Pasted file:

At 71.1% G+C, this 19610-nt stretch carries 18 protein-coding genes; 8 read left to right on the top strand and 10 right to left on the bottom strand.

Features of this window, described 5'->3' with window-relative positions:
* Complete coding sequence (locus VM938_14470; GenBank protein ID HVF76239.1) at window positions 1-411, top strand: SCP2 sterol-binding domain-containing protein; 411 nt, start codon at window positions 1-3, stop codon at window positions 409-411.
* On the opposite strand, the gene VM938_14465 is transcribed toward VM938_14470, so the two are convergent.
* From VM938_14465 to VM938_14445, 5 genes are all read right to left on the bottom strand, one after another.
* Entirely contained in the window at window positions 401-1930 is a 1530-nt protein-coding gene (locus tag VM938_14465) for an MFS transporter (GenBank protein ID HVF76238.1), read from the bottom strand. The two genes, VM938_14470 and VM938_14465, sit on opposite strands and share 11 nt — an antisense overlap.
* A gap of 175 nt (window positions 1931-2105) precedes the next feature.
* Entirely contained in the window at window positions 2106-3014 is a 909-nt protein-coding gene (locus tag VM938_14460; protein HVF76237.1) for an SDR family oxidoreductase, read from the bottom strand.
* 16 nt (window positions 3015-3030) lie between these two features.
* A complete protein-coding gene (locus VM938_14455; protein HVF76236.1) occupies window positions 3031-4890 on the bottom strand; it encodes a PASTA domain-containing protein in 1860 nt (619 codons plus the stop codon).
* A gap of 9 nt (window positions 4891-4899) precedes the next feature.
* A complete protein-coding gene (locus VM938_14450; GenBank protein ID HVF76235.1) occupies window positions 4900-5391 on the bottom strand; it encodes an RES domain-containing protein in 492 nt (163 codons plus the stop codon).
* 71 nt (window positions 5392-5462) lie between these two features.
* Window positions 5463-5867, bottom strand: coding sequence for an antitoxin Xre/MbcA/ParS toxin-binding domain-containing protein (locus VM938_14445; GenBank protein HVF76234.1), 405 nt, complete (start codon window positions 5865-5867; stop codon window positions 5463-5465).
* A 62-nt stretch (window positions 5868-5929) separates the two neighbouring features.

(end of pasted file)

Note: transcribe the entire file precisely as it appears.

At 71.1% G+C, this 19610-nt stretch carries 18 protein-coding genes; 8 read left to right on the top strand and 10 right to left on the bottom strand.

Features of this window, described 5'->3' with window-relative positions:
* Complete coding sequence (locus VM938_14470; GenBank protein ID HVF76239.1) at window positions 1-411, top strand: SCP2 sterol-binding domain-containing protein; 411 nt, start codon at window positions 1-3, stop codon at window positions 409-411.
* On the opposite strand, the gene VM938_14465 is transcribed toward VM938_14470, so the two are convergent.
* From VM938_14465 to VM938_14445, 5 genes are all read right to left on the bottom strand, one after another.
* Entirely contained in the window at window positions 401-1930 is a 1530-nt protein-coding gene (locus tag VM938_14465) for an MFS transporter (GenBank protein ID HVF76238.1), read from the bottom strand. The two genes, VM938_14470 and VM938_14465, sit on opposite strands and share 11 nt — an antisense overlap.
* A gap of 175 nt (window positions 1931-2105) precedes the next feature.
* Entirely contained in the window at window positions 2106-3014 is a 909-nt protein-coding gene (locus tag VM938_14460; protein HVF76237.1) for an SDR family oxidoreductase, read from the bottom strand.
* 16 nt (window positions 3015-3030) lie between these two features.
* A complete protein-coding gene (locus VM938_14455; protein HVF76236.1) occupies window positions 3031-4890 on the bottom strand; it encodes a PASTA domain-containing protein in 1860 nt (619 codons plus the stop codon).
* A gap of 9 nt (window positions 4891-4899) precedes the next feature.
* A complete protein-coding gene (locus VM938_14450; GenBank protein ID HVF76235.1) occupies window positions 4900-5391 on the bottom strand; it encodes an RES domain-containing protein in 492 nt (163 codons plus the stop codon).
* 71 nt (window positions 5392-5462) lie between these two features.
* Window positions 5463-5867, bottom strand: coding sequence for an antitoxin Xre/MbcA/ParS toxin-binding domain-containing protein (locus VM938_14445; GenBank protein HVF76234.1), 405 nt, complete (start codon window positions 5865-5867; stop codon window positions 5463-5465).
* A 62-nt stretch (window positions 5868-5929) separates the two neighbouring features.